The pressure to keep costs low is immediate and apparent, but the fallout from a medical error only comes when an error does happen. Not to mention errors by nature rarely occur, and it's not like well-designed equipment eliminates errors; they only reduce the probability of occurrence.

Given this reasoning, a typical hospital administrator would probably (and not unthinkingly) choose the most cost-effective product that gets the job done. Repeat this scenario across the whole hospital sector and manufacturers that produce the better designed product simply cannot compete. So all manufacturers end up making the generic, not very well-designed product, and of course, it makes perfect business sense to do so, seeing as how manufacturers can reap the economies of scale.

And that's how we end up in the current situation.

When a chemo incident like the one that happened in KK occurs, there are cries of public remonstration, and the pendulum may swing the other way. Hospitals might make the decision to purchase more expensive and better designed pumps (that is, if they are available). Then years down the road, when a bureaucrat (or a management consultant) with an eye to trim costs looks through the hospital purchasing orders, they may make the suggestion that $XXX could be saved by buying the generic version of such-and-such a product, instead of the more expensive version. And they would not be wrong, just...myopic.

Then the cycle starts again.

Sometimes it's not only about human factors. It could be about policy, or human nature, or business fundamentals, or just the plain old, dysfunctional way the world works.

Thursday, November 12, 2009

The increasing irrelevance of mainstream media in Singapore

This post was prompted by a article in the Straits Times describing how cable channels have eaten into free-to-air TV's share of the viewing pie in Singapore.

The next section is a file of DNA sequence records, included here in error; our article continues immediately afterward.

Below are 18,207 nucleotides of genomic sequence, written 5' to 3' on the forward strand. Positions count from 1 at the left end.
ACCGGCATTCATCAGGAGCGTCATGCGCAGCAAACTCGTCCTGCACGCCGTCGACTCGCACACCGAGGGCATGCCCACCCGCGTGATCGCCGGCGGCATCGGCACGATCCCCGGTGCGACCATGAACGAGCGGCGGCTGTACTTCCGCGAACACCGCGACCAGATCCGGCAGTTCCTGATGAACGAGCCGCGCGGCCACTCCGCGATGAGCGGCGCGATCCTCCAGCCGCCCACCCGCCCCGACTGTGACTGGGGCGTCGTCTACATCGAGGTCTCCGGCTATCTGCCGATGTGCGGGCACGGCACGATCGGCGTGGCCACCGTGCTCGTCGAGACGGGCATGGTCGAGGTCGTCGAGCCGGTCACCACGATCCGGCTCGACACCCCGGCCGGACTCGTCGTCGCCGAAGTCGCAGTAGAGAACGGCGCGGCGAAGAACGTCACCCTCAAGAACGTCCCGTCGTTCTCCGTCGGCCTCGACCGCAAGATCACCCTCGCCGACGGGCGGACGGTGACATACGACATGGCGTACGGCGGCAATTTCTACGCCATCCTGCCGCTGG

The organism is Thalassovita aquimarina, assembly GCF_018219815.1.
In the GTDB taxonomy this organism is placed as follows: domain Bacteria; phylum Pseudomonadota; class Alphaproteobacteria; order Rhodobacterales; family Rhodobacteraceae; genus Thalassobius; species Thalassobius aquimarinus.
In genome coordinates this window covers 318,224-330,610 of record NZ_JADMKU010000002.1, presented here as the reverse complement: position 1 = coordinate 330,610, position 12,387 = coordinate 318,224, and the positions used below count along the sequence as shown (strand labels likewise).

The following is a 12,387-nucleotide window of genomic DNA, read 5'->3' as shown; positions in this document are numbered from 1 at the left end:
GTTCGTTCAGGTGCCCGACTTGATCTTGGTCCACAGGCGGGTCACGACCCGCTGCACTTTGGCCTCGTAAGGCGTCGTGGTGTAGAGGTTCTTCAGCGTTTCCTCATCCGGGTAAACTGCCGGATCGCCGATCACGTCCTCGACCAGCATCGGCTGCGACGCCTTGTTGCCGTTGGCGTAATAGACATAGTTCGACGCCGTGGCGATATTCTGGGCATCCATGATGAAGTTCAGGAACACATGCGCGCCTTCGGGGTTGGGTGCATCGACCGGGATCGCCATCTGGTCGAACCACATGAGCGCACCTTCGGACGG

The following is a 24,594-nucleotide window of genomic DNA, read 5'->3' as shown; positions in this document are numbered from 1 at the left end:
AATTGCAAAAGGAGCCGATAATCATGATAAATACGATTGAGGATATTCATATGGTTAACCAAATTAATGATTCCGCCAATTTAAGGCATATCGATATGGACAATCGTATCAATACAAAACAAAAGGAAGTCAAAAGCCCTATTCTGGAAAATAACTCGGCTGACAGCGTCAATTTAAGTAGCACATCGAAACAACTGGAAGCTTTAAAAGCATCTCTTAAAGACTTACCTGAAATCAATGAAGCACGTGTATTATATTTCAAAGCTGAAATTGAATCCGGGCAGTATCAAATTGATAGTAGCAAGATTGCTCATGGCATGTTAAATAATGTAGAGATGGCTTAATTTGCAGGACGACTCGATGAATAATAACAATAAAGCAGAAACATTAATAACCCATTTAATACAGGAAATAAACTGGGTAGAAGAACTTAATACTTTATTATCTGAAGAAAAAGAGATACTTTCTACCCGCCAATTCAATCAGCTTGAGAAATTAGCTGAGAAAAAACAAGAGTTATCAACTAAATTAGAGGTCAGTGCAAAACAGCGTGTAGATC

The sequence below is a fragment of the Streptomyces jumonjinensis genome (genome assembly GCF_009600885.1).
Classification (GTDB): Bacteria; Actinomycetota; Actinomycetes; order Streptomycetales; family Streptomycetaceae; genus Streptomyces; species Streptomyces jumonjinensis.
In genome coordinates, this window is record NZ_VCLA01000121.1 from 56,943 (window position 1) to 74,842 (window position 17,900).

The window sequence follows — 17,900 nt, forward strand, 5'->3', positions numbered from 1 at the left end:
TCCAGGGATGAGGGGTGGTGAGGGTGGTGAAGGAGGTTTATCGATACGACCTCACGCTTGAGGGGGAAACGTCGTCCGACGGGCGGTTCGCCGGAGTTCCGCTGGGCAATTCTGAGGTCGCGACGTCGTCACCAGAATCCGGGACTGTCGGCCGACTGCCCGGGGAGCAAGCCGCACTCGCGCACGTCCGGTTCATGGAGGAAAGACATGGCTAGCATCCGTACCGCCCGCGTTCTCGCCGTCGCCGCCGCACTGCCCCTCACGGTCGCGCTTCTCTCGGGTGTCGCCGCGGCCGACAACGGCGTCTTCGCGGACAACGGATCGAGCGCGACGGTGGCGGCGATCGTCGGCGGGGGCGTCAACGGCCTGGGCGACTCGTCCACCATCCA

I wonder how our "nation-building" media is taking it now that they are sliding inexorably into irrelevance in an increasingly obvious and embarrassing way. If content is king, then our media must be a bevy of beggars, because locally produced content is appallingly bad. Normally, product differentiation is the standard prescription for businesses in a crowded business space, but frankly, if free-to-air produces more local productions to differentiate itself from cable TV, I'm not so sure it would help the current situation.

On a more serious note, it's common knowledge that despite exchange listing and corporatization, the Fourth Estate in Singapore is, for all practical intents and purposes, pwned by the government. It's one of the enablers of how the government effectively muzzles criticism and neuters effective and organized opposition to its policies.

But what happens when the population itself starts tuning out? Cable TV and the Internet are now viable alternatives to mainstream media. Sure, control of the mainstream media still ensures government hegemony in the broadcast space, but what happens when the broadcast space itself is being marginalized? Instead of broadcasting, what is on the ascendant now is narrowcasting, podcasts, customized content, ultralocal publishing, even customized algorithm-generated movie recommendations. Perhaps more astonishingly, the assymmetric nature of the Internet which allows user created content to be shared widely has given rise to the phenomenon of content 'going viral'.

I don't even watch TV anymore (I don't have cable TV at home). There are just so many better things to do with my time. Free-to-air TV is just mindless, and worse, awful. It's actually physically painful for me to have to wince sit through say, a stupid local production where the script is horrible, the acting pathetic, and even the voices of the (lousy) actors grate on me. I don't listen to the radio either; music's just not an important part of my life. As for newspapers, I only read them because my parents still buy them and they're just there on the coffee table. But when my parents are on vacation (which will happen next week), I won't be bothering to trudge down to the newspaper vendor in the morning to get a copy of the Straits Times. As for online reading, you couldn't pay me to read the Straits Times, much less make me pay for the privilege of reading ramblings by Chua Lee Hoong or the vaguely confessional musings of the Straits Times' resident angst-ridden spinster, Sumiko Tan.

True, I am atypical among Singaporeans, but the ranks of my type will only grow with time. My brother is a teacher and he tells me that the mainstream media is irrelevant to most of his students. [Their pet phrase when my brother asks them what they think of such-and-such a 'local celebrity' is "I care", said in that ultrasarcastic sneering tone that only disenchanted youth can muster].